BBC Sports Personality: Top stars in running for award

One of the UK's top sports stars will be crowned BBC Sports Personality of the Year at 2200 GMT on Thursday.

Broadcast live from MediaCity in Salford Quays for the first time, the show is live on BBC One.

The public will pick the winner from a shortlist of 10.

The shortlist is: Mark Cavendish, Darren Clarke, Alastair Cook, Luke Donald, Mo Farah, Dai Greene, Amir Khan, Rory McIlroy, Andy Murray and Andrew Strauss.

In addition to the main award of Sports Personality of the Year, won in 2010 by jockey AP McCoy, there will also be awards for: Team of the Year, Coach of the Year, Overseas Sports Personality of the Year, Young Sports Personality of the Year, Lifetime Achievement, Helen Rollason Award, Sports Unsung Hero.

The three contenders for Young Sports Personality of the Year are Lucy Garner, Eleanor Simmonds and Lauren Taylor, while former jockey Bob Champion will be given the Helen Rollason Award for outstanding achievement in the face of adversity.

Olympic rowing legend Sir Steve Redgrave, who won five gold medals at successive Olympics from 1984 to 2000, will be given the Lifetime Achievement Award.

Presented by Sue Barker, Gary Lineker and Jake Humphrey, the show will welcome some of the biggest names in world sport to the BBC's new base in the north west.

"BBC Sports Personality of the Year is a show I watched as a kid and it's such an honour to follow in the footsteps of presenters like Des Lynam who I admire greatly," Humphrey said.

"It's also the full-stop to the sporting year and, having seen the names who will be with us on the night, I think it will be a cracking show and I'd rather be hosting it than deciding who should win."

Hailing from four nations of the UK and representing six very different sports, the 10 shortlisted for the evening's main award were put forward by a panel of sports editors from national and regional newspapers and magazines.

Cyclist Cavendish did an amazing double this year. He became Britain's first winner of the Tour de France green jersey - the award for the race's best sprinter - and he also won the world road race, the first British male champion for 46 years to do so.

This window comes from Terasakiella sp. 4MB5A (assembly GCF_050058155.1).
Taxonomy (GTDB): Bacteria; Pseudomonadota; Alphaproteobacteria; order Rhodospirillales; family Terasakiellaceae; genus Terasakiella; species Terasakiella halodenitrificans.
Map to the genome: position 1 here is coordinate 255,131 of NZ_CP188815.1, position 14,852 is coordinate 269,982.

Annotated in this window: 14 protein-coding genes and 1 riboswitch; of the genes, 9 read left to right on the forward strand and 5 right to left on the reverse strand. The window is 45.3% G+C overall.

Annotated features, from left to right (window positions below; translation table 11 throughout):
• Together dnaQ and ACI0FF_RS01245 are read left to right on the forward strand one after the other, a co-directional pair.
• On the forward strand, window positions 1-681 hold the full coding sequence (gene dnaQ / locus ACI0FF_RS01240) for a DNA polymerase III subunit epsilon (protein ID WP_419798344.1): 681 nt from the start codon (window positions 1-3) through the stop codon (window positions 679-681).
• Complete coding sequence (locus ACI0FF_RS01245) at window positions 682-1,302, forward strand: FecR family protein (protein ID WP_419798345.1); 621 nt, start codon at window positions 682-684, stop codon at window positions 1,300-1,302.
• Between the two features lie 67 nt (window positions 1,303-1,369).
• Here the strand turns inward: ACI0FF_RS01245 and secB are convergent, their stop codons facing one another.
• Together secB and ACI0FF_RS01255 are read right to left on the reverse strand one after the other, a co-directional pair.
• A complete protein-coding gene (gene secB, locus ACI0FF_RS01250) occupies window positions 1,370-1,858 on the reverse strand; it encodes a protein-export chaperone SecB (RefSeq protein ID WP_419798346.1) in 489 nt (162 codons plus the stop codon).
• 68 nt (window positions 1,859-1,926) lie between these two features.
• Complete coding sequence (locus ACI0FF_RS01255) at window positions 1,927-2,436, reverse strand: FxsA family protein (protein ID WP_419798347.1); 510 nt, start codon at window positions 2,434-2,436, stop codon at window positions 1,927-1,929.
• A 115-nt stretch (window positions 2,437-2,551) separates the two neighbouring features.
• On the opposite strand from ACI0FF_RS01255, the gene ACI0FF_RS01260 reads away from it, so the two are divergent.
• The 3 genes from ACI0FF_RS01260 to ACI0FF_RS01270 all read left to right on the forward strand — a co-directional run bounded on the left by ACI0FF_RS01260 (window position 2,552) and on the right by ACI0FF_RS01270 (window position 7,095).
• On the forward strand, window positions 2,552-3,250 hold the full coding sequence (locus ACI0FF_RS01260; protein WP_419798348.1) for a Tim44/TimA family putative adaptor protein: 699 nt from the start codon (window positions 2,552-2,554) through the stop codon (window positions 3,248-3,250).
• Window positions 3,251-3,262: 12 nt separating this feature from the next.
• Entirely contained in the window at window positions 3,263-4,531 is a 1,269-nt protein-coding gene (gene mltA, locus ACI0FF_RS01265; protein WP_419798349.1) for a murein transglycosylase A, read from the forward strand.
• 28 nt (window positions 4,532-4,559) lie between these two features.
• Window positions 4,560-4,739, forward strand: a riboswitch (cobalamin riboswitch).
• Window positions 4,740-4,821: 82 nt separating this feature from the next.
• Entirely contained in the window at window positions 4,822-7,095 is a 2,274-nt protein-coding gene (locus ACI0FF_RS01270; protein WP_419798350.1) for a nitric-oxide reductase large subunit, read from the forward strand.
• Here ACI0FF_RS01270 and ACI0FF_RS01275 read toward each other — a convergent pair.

Cricketers Andrew Strauss and Alastair Cook helped England to Ashes glory and to the top of the world Test rankings, while golfers Darren Clarke and Luke Donald won The Open and became the world's number one player respectively.

Also on the golf course, Rory McIlroy won the US Open by an astonishing eight shots to become the youngest US Open champion since Bobby Jones in 1923, and the youngest major winner since Tiger Woods triumphed at the Masters in 1997.

Athletes Dai Greene and Mo Farah won gold medals in the World Championships in South Korea, while Amir Khan put on a boxing masterclass to knock out Zab Judah in five rounds in their light-welterweight unification fight in Las Vegas in July.

Andy Murray continues to take on the best in the world on the tennis courts, winning five titles, reaching the final of the Australian Open and the semi-finals of the French Open, Wimbledon and US Open.

The public will be able to vote for their BBC Sports Personality of the Year by telephone; details of the numbers to vote on will be given out during the programme.

Top Stories